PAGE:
The vessel's insurance does not cover this activity. One can't get insurance cover for this. If you want the rig inspected aloft, get a professional rigger (e.g.Nance & Underwood) to do this. They have the correct insurance cover.

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Old 14-04-2016, 11:13   #42
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Re: Since when do surveyors NOT go up the mast and NOT inspect the sails and rigging?

Quote:
Originally Posted by TacomaSailor View Post
"All the rigging guys will tell you that you need to renew ALL the standing rigging after 10-12 yrs. "

I cannot agree with that statement.

Our boat is 22-years old and has been sailed 10,000 miles at sea with eight years in the hot tropical sunshine. Last year we paid two very experienced riggers (Ed has been rigging race and cruise boats for over 30-years) from Downwind Marine (THE place to go for sailboat cruising equipment and information in Southern California) to do a very thorough inspection of our rigging. They found only ONE item to be replaced - the lower toggle for the forestay.

I told them I would rather pay to have all the standing rigging replaced than risk another trip to Mexico with old questionable rigging. After spending four man hours inspecting from top to bottom they found no reason to replace anything except the toggle. And, it wasn't even certain the toggle needed replacement.

After receiving their report I pushed hard as to their degree of confidence. They told me that my rig was so oversized and overspec'ed for our sail plan that it might never need replacement. That is the same thing the North Sails sail designer in Seattle told me when they were designing and testing the trysail and storm jib.

So, in some cases standing rigging will last far longer than 10-years.

this is just my experience with one well built boat - your mileage may differ depending on ???.
The problem with rigging inspections is they are only superficial.

The only two options to provide certainty as to the condition of rigging is to conduct NDT or load testing. I have yet to see any rigger use either method. Very few have the skills or the facilities to conduct these analyses.

The costs to do either would be similar to replacement. Hence the replace after x years if no other evidence is available recommendations

Also overspecced or over sized rigging provides no guarantee of survivability or load carrying ability. Corrosion and failure occur within a swage or toggle.

A substantial body of engineering evidence, from many safety critical applications, dating back more than 100 years disputes the notion that bigger is better. Particularly where cyclic loads are present.

Did your riggers provide a warranty after inspecting your rigging? If you check the fine print you should see their liability is zero if your rig fails in whole or in part.

I can't imagine any insurer willing to cover a rigger who would provide a warranty as to fitness for purpose.

Verbal statements outside of the report have little engineering or warranty value without evidence.

Having provided engineering evidence in court throughout my career has only confirmed the importance of testing and evidence over adhoc visual inspections.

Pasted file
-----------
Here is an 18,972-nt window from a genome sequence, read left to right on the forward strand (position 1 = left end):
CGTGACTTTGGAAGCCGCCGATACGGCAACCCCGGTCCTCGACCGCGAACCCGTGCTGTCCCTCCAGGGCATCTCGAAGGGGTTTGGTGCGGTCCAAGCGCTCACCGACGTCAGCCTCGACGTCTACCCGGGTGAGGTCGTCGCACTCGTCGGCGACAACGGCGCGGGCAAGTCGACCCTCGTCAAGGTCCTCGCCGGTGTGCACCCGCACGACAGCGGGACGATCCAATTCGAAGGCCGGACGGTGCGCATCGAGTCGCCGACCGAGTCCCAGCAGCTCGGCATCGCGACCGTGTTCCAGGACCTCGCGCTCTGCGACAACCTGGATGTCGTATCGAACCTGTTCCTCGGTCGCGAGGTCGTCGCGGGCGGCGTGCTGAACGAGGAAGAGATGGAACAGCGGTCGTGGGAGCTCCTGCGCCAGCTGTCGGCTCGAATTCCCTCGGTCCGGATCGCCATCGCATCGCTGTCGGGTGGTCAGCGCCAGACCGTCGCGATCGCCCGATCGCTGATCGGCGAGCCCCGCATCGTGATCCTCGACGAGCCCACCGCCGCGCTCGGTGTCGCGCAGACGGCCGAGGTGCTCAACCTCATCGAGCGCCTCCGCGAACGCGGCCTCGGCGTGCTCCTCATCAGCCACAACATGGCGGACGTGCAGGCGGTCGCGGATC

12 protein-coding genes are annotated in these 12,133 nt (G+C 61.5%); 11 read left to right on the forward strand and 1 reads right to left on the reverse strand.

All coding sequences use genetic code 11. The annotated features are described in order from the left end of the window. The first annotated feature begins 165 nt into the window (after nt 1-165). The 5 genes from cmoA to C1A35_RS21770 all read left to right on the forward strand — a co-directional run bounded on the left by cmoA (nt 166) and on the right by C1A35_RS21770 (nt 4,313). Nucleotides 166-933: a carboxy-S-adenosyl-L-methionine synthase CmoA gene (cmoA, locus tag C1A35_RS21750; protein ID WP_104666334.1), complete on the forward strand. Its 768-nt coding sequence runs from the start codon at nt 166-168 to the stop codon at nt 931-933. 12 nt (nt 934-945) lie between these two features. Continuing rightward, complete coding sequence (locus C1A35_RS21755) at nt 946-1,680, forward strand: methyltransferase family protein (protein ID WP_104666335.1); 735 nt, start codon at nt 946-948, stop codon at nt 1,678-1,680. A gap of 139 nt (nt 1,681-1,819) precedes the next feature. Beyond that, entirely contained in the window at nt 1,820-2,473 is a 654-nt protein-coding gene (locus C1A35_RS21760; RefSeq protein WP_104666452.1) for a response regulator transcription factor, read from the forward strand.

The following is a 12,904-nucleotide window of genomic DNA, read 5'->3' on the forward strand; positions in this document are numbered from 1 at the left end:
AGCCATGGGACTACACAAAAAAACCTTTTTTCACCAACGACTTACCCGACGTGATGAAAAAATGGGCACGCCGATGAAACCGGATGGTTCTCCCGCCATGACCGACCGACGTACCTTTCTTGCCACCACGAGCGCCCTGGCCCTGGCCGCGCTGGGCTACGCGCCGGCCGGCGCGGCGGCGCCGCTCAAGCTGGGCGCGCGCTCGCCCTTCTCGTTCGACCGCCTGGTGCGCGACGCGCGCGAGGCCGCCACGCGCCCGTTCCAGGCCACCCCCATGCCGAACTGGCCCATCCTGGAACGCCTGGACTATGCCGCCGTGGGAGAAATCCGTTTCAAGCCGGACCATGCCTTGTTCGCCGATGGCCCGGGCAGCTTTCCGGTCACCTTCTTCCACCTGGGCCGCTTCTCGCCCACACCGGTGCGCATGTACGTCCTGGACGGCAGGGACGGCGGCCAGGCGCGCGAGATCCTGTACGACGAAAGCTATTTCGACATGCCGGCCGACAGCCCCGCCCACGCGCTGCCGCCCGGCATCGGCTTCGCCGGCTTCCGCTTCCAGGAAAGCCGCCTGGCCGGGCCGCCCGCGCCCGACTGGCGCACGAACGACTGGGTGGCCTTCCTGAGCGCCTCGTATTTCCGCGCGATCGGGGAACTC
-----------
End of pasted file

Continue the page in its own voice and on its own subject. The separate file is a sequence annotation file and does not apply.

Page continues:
My wife and I are near completion of standing rigging replacement of our Liberty 458 with all StaLoks.

I have documented the process which is captured in our ships manual. I will also be sectioning all our old swages and crack testing all non wire components. The wire will also be inspected internally. This allows me to prove, or otherwise, my hypothesis on the fitness for purpose of the old rigging.

I have also obtained the lot and manufacturing detail of our new wire. It will be monitored closely. Additionally I am conducting a salt water immersion test of the old and new wire. This will provide me with relative and accelerated evidence of the quality or otherwise of our new wire.

I also have one backstay the PO replaced with StaLoks after an open ocean rigging failure. This will be stripped and inspected for corrosion. Another useful data point.

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Old 14-04-2016, 14:01   #43
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Re: Since when do surveyors NOT go up the mast and NOT inspect the sails and rigging?

Rigging age is one thing, and the metal becomes brittle with age though it may look fine. I have not actually conducted my own tests on old rigging to confirm this, but I defer to my rigger on that one. Since it is the lower swages that are likely to show corrosion and cracking first, a good scrubbing there and a magnifying glass there should let you know if it is time to replace 'em (aside form the age.) I would consider it highly unlikely you'll find corrosion/cracking up top and not at the deck since water is draining away from the swaging up there. As far as surveyors, I've seen some go up and others say "you'll need to call a rigger to check up there."
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Old 14-04-2016, 14:05   #44
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Re: Since when do surveyors NOT go up the mast and NOT inspect the sails and rigging?

Quote:
Originally Posted by Paul Squire View Post
The vessel's insurance does not cover this activity. One can't get insurance cover for this. If you want the rig inspected aloft, get a professional rigger (e.g.Nance & Underwood) to do this. They have the correct insurance cover.

Paul Squire
Simex International
www.simexmarinesurveyor.com>
So the vessel's insurance is supposed to cover the surveyor? When the buyer, not the owner initiates the survey? Really? They should be covered by their own professional liability insurance and some form of worker's compensation. That is like a doctor saying to a patient- your health insurance won't cover my malpractice...
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Old 14-04-2016, 14:15   #45
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Re: Since when do surveyors NOT go up the mast and NOT inspect the sails and rigging?

Just curious, how often do they routinely replaced those big old cables that hold up suspension bridges like the Golden Gate (80 years old) or Brooklyn bridge (133 years)? Different material/application/design, etc all have impact.